LSTA funds help ensure that New Yorkers have what it takes to compete and succeed in today’s economy.

Now, more than ever, New Yorkers are using library services.

four children in library

LSTA funds help ensure that New Yorkers have what it takes
to compete and succeed in today’s economy.

What Does the LSTA Program Mean for New York?

The Federal Library Services and Technology Act (LSTA) program provides federal funds that help support local libraries throughout New York State. Through statewide services and grants from the New York State Library, the program encourages the blending of local, state, and federal resources to build and enhance library services for all New Yorkers.


Reauthorize and fund the Library Services and Technology Act (LSTA) Program at $186.6 Million.

Support increased funding for LSTA

  • New Yorkers are benefitting from $8 million in federal funding to libraries through the LSTA program in FY 2016.
  • Employment information services, early literacy and adult literacy programs and access to high-quality electronic resources are among the vital library services these funds support.
  • Although Federal funds represent less than one percent of library expenditures in New York State, their impact is great, as they leverage state and local funds and fuel innovation.
State Library Logo SED Seal

New York State Library
The State Education Department

three people at computer

The LSTA program helps provide these services to New York’s library users in their communities:

    • Job and consumer health information.
    • Access to timely, accurate online information that is not available free on the Internet.
    • Access from home, school, or office to full-text electronic information updated and maintained by librarians.
    • Training in new computer technology.
    • Literacy programs for adults and families.
    • Marketing, demographic, and other information crucial to small businesses.

woman and man at computer

The New York State Library distributes LSTA funds through statewide services that support library programs at New York’s 7,000 libraries, 73 library systems, and the New York State Library:

    • Programs that enable libraries to provide high-quality computer and Internet services to their communities.
    • Projects that provide equitable access to technology by supporting cooperative efforts among New York’s 7,000 libraries, 73 library systems, and the New York State Library.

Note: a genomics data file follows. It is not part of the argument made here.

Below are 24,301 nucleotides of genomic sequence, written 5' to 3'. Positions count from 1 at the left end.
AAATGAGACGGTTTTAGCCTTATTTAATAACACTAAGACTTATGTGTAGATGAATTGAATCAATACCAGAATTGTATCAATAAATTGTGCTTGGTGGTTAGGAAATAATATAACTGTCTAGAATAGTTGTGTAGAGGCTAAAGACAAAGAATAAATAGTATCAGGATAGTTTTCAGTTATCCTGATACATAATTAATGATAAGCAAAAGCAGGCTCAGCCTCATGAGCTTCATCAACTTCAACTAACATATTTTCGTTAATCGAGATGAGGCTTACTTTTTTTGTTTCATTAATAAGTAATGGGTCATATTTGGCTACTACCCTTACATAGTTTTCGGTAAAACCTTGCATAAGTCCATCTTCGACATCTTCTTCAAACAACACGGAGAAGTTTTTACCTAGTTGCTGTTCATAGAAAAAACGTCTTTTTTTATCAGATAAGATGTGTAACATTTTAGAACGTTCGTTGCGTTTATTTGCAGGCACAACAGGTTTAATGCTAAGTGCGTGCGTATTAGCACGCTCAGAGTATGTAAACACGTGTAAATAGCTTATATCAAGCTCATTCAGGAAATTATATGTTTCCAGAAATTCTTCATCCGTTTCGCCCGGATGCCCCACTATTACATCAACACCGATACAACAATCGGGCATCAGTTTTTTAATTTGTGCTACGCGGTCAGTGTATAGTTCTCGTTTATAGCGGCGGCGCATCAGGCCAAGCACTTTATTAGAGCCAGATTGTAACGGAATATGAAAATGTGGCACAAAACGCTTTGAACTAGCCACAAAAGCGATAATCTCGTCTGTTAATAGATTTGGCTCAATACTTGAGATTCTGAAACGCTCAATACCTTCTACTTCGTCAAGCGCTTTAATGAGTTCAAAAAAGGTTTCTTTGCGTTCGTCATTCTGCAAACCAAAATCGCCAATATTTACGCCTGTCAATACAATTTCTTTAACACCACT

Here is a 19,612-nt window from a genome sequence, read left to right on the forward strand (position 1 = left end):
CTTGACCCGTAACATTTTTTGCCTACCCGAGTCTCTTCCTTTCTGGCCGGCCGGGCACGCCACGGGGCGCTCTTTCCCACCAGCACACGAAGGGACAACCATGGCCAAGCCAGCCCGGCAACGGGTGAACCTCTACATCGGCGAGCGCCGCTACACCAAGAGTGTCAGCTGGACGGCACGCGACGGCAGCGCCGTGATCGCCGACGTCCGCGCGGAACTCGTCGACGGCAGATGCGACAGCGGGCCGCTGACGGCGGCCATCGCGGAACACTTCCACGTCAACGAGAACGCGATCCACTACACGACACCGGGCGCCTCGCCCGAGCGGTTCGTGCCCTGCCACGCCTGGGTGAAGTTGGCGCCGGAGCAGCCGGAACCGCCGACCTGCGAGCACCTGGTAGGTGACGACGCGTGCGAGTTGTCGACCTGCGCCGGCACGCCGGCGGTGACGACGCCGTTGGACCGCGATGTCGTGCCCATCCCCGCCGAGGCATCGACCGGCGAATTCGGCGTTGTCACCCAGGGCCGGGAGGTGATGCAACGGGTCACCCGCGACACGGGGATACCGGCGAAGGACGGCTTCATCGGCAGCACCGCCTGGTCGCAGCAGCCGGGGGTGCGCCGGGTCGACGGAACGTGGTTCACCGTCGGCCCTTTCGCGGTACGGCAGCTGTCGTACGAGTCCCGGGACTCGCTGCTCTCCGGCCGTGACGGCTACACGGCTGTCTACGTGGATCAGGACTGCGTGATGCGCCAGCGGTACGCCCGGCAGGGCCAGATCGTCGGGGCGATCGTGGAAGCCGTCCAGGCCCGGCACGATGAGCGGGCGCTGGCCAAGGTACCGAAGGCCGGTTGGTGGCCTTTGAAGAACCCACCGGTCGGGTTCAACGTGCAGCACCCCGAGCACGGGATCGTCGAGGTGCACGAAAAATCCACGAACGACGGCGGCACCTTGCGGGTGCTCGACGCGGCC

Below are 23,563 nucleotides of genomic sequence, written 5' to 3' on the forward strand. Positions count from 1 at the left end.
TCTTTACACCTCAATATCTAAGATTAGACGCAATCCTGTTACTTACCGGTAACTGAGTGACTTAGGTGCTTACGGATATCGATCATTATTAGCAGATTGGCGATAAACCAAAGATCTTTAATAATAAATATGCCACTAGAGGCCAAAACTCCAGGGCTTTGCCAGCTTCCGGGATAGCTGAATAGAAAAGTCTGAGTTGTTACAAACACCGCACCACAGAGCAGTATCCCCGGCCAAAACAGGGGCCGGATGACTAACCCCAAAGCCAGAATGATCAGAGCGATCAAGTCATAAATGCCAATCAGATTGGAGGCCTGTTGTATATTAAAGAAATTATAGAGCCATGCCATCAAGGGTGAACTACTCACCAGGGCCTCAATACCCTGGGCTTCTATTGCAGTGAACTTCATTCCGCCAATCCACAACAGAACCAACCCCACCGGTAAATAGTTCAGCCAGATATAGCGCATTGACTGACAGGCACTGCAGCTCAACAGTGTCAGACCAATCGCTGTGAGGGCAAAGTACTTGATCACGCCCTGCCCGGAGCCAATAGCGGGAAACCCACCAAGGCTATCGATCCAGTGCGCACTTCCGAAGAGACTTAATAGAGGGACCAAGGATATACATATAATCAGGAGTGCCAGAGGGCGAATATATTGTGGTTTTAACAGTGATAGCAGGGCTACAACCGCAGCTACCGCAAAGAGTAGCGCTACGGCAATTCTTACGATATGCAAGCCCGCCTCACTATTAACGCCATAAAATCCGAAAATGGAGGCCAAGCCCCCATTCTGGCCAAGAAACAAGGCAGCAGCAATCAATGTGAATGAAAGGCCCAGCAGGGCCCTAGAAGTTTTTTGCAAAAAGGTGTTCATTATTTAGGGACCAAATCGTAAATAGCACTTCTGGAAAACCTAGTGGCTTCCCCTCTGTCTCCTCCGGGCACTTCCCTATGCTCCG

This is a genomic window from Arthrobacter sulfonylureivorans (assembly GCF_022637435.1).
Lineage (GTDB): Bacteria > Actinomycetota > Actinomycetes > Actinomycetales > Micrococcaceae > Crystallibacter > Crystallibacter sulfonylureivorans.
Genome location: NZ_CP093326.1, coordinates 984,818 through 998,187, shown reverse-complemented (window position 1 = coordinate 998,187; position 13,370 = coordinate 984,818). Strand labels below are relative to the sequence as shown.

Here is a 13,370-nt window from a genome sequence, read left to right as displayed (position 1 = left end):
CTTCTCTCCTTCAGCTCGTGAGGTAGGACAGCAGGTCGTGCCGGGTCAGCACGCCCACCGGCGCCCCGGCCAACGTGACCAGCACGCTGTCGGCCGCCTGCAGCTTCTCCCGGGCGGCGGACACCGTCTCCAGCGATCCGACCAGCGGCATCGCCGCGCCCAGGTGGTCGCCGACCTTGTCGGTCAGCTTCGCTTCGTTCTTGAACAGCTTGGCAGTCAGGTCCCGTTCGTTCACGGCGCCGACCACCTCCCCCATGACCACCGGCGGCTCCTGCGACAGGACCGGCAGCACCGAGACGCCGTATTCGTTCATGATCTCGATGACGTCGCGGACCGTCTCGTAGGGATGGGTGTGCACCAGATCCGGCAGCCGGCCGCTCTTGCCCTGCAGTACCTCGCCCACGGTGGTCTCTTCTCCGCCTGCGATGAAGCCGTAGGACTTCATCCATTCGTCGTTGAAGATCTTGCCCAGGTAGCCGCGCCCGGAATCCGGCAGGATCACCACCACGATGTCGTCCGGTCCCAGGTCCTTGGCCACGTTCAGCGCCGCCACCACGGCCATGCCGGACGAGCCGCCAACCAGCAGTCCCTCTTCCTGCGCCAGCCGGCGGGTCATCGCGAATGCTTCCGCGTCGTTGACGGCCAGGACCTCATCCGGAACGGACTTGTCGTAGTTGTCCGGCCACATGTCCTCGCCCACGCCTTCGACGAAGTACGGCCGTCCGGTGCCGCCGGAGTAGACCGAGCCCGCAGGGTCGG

• Projects that provide special services that contribute to better access to information for all community residents, such as adult and family literacy programs.

people at computers in a library

LSTA funds help New Yorkers in densely populated urban centers, sparsely populated rural regions, and ethnically and economically diverse communities through these services:

    • Counseling and job information for returning veterans and others.
    • Programs to help at-risk preschoolers develop literacy skills.
    • Promotion of literacy in family environments.
    • Training for entrepreneurs in the skills needed to research and develop their plans for small businesses.

children holding books

Summer Reading at New York Libraries logoThe LSTA program supports Summer Reading at New York Libraries, which helps children develop a love for reading and maintain reading skills learned during the school year:

  • Research shows that library summer reading programs impact student achievement and test scores and help prevent learning losses over the summer.
  • More than any other public institution, including schools, public libraries contribute to the intellectual growth of children from diverse backgrounds.
  • More than 1.99 million children and teens from throughout New York State participated in the 2015 Summer Reading at New York Libraries program.

man and two children at computer

[NOVELny logo]NOVELNY, New York's Statewide Internet Library, supports New York’s continued leadership in the information economy:

  • Statewide access for all New Yorkers to online information: major collections of commercial databases such as Gale's OneFile, Business Insights: Essentials, InfoTrac Newsstand (including New York State newspapers such as The New York Times), ProQuest’s Gannett Newstand Complete, Health Reference Center Academic, as well as age-appropriate electronic resources for K-12 students, including the Scholastic GO! encyclopedias in English/Spanish and Opposing Viewpoints in Context.